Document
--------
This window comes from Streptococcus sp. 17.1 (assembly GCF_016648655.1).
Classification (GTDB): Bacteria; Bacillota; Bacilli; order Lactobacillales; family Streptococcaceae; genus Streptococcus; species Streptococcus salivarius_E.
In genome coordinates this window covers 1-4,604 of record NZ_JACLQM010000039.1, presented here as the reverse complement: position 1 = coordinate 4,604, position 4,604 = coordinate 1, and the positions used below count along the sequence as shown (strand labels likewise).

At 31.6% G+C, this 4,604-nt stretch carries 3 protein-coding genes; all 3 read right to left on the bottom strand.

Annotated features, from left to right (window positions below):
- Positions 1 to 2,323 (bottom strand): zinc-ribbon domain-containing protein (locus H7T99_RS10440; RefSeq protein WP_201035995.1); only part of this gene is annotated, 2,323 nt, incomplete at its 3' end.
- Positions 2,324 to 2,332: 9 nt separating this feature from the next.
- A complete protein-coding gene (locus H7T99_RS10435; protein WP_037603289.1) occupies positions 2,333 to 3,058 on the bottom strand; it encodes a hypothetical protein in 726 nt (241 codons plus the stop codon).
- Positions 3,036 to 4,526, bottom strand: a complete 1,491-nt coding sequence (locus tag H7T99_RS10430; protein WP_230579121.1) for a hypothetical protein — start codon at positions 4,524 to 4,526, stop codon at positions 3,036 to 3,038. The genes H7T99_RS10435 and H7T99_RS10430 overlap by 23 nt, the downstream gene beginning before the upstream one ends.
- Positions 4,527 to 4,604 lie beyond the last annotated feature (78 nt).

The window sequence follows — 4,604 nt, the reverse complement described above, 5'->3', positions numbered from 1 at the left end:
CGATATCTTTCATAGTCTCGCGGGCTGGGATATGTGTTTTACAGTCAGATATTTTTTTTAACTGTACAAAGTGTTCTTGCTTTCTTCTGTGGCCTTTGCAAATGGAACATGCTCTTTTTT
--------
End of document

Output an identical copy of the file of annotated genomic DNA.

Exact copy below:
This window comes from Streptococcus sp. 17.1 (assembly GCF_016648655.1).
Classification (GTDB): Bacteria; Bacillota; Bacilli; order Lactobacillales; family Streptococcaceae; genus Streptococcus; species Streptococcus salivarius_E.
In genome coordinates this window covers 1-4,604 of record NZ_JACLQM010000039.1, presented here as the reverse complement: position 1 = coordinate 4,604, position 4,604 = coordinate 1, and the positions used below count along the sequence as shown (strand labels likewise).

At 31.6% G+C, this 4,604-nt stretch carries 3 protein-coding genes; all 3 read right to left on the bottom strand.

Annotated features, from left to right (window positions below):
- Positions 1 to 2,323 (bottom strand): zinc-ribbon domain-containing protein (locus H7T99_RS10440; RefSeq protein WP_201035995.1); only part of this gene is annotated, 2,323 nt, incomplete at its 3' end.
- Positions 2,324 to 2,332: 9 nt separating this feature from the next.
- A complete protein-coding gene (locus H7T99_RS10435; protein WP_037603289.1) occupies positions 2,333 to 3,058 on the bottom strand; it encodes a hypothetical protein in 726 nt (241 codons plus the stop codon).
- Positions 3,036 to 4,526, bottom strand: a complete 1,491-nt coding sequence (locus tag H7T99_RS10430; protein WP_230579121.1) for a hypothetical protein — start codon at positions 4,524 to 4,526, stop codon at positions 3,036 to 3,038. The genes H7T99_RS10435 and H7T99_RS10430 overlap by 23 nt, the downstream gene beginning before the upstream one ends.
- Positions 4,527 to 4,604 lie beyond the last annotated feature (78 nt).

The window sequence follows — 4,604 nt, the reverse complement described above, 5'->3', positions numbered from 1 at the left end:
CGATATCTTTCATAGTCTCGCGGGCTGGGATATGTGTTTTACAGTCAGATATTTTTTTTAACTGTACAAAGTGTTCTTGCTTTCTTCTGTGGCCTTTGCAAATGGAACATGCTCTTTTTT